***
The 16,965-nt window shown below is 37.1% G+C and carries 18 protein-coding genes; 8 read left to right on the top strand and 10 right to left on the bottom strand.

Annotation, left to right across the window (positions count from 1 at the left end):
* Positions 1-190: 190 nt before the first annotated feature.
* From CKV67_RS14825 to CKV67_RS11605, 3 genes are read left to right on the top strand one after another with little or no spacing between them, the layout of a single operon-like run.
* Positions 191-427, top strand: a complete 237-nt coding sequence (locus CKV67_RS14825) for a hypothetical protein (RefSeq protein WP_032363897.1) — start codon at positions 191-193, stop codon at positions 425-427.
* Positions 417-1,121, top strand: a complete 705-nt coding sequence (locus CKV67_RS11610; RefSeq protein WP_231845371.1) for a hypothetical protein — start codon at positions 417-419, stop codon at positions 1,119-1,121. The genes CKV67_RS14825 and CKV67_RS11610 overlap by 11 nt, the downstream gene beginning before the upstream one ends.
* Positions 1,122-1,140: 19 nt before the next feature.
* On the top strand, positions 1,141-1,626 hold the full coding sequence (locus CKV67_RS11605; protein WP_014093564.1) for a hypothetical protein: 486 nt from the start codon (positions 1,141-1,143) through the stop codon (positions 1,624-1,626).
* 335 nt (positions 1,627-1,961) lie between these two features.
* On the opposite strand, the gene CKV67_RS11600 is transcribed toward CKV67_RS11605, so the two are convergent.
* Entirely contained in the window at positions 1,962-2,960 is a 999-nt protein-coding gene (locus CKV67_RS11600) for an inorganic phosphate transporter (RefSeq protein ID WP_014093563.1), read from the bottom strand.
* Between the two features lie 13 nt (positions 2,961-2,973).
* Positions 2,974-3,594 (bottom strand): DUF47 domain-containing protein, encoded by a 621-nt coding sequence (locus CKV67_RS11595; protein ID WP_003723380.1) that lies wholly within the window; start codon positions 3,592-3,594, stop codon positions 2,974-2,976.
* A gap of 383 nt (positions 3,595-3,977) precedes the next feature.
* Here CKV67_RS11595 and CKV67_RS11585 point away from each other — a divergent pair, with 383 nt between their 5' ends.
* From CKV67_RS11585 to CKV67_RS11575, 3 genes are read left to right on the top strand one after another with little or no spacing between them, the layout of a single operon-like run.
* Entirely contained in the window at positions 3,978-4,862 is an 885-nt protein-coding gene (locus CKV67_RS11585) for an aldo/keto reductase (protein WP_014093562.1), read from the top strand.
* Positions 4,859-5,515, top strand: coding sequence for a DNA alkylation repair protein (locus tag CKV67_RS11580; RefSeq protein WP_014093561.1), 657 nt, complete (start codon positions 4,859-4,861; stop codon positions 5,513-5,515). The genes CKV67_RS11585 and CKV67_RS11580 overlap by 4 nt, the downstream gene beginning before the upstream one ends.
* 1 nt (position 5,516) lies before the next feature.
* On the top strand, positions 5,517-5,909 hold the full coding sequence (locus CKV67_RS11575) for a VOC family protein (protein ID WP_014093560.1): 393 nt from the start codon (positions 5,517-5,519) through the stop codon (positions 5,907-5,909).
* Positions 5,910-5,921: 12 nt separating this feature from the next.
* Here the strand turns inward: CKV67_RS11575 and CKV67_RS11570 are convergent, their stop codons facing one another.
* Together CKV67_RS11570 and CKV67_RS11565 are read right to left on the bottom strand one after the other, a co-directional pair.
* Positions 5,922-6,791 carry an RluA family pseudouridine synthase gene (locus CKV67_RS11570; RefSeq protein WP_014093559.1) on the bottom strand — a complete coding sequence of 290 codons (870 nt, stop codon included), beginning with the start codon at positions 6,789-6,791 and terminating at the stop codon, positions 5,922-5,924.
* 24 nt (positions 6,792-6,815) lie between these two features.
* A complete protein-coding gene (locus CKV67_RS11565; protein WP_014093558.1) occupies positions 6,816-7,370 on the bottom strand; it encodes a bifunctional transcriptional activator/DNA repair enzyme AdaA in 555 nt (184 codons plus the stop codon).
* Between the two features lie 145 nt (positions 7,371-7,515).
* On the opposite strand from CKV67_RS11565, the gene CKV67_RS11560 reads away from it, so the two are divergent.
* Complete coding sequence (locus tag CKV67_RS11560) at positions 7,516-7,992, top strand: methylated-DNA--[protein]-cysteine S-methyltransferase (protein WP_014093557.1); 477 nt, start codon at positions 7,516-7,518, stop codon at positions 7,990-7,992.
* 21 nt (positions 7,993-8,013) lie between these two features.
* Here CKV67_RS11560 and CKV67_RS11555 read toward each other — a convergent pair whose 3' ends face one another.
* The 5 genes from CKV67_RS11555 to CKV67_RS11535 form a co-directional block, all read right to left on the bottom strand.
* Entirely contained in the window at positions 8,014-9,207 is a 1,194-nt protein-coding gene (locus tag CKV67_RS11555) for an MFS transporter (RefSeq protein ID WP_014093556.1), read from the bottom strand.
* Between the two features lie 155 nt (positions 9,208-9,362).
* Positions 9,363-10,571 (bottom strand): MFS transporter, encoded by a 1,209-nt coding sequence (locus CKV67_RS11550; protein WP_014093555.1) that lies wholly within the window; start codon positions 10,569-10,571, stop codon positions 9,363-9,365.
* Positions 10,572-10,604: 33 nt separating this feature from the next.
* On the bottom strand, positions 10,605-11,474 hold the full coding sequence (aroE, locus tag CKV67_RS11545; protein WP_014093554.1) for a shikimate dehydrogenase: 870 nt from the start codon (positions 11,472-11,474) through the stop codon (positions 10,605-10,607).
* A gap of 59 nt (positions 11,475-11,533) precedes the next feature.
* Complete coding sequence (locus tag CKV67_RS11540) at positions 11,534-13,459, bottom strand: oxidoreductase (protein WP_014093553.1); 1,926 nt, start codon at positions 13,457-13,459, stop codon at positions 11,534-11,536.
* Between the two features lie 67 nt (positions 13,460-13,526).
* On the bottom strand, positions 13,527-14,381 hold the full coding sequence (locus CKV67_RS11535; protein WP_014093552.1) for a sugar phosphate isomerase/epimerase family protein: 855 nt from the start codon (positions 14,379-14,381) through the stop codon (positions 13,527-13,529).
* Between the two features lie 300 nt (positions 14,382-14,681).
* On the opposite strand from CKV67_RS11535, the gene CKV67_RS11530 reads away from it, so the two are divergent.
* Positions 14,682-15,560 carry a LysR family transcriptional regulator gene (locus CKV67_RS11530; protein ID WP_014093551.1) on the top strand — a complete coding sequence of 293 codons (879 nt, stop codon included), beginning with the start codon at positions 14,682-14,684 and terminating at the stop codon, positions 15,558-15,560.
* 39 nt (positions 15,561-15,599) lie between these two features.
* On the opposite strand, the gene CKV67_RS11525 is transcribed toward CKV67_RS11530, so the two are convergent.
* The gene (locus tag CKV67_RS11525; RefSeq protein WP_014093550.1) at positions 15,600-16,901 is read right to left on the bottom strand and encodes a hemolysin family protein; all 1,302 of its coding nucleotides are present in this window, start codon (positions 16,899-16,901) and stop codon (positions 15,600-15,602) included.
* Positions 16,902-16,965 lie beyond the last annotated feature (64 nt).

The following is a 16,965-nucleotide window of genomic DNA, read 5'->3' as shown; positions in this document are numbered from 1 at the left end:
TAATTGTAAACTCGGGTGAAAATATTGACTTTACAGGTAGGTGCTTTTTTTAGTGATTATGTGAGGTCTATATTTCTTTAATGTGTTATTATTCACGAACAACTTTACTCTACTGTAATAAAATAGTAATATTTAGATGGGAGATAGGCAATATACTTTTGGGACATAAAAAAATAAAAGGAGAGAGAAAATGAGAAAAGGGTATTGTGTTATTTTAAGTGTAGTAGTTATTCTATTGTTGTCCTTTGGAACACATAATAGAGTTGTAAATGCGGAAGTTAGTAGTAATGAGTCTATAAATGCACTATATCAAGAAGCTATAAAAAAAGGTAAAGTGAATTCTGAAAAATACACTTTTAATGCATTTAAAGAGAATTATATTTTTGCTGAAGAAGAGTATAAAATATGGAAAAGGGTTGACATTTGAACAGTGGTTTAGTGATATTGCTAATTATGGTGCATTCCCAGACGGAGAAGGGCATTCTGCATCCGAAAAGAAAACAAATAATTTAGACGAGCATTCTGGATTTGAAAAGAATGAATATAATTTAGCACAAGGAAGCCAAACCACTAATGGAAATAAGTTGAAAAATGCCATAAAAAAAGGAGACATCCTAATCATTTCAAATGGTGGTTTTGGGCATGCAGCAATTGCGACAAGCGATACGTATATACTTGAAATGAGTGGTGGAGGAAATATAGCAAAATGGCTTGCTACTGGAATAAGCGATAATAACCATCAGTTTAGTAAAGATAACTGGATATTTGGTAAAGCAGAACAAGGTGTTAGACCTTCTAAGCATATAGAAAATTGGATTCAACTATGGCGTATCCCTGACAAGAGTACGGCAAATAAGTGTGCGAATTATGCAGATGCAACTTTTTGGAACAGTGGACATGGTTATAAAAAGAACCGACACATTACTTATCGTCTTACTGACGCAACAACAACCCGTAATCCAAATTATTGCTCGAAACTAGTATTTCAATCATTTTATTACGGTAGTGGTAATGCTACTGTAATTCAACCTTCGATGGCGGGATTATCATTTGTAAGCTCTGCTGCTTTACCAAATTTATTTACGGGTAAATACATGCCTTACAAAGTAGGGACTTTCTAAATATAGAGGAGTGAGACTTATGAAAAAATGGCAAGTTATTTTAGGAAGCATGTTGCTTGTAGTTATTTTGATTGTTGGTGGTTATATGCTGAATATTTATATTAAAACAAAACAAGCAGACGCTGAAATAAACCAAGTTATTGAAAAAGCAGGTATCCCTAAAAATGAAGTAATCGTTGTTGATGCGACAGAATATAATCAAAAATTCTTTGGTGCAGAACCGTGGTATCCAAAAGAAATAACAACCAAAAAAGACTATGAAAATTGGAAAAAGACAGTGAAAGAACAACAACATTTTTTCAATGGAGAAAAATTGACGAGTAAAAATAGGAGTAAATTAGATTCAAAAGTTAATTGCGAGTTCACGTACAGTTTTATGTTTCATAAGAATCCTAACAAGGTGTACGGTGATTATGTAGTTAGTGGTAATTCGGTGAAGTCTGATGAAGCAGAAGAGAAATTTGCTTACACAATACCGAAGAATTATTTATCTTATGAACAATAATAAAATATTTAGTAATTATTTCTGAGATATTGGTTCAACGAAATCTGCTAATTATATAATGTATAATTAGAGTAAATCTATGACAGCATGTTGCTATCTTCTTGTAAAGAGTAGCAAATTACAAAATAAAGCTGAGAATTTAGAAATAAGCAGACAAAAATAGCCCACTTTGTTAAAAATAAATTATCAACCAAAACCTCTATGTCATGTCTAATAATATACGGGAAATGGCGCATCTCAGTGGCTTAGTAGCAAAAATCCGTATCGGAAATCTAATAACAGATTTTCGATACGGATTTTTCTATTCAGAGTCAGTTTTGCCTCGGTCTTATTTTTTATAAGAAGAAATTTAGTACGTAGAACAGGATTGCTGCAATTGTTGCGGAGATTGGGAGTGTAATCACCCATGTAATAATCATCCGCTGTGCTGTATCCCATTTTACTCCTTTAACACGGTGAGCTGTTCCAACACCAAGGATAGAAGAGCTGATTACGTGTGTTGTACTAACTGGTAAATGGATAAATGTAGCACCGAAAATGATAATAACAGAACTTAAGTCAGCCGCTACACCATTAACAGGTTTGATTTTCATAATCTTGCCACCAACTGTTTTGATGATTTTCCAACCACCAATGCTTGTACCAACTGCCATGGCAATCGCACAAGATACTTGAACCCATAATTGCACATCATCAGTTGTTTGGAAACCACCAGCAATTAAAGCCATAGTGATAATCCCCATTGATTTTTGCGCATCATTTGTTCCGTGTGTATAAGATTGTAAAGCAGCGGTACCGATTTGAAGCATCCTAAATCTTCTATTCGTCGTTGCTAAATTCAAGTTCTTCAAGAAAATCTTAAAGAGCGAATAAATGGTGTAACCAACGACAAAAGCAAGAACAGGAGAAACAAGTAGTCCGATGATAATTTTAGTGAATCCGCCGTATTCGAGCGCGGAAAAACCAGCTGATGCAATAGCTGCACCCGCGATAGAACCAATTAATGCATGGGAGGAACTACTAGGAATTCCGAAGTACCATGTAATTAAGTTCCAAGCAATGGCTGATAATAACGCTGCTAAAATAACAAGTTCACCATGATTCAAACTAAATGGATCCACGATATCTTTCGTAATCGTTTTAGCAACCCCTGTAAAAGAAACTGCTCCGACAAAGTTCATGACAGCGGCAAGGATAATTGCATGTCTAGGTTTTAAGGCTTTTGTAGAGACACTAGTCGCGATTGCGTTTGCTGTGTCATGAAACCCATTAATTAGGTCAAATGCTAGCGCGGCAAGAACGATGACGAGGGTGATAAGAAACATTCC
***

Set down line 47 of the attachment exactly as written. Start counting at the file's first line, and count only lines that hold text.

* The gene (locus tag CKV67_RS11525; RefSeq protein WP_014093550.1) at positions 15,600-16,901 is read right to left on the bottom strand and encodes a hemolysin family protein; all 1,302 of its coding nucleotides are present in this window, start codon (positions 16,899-16,901) and stop codon (positions 15,600-15,602) included.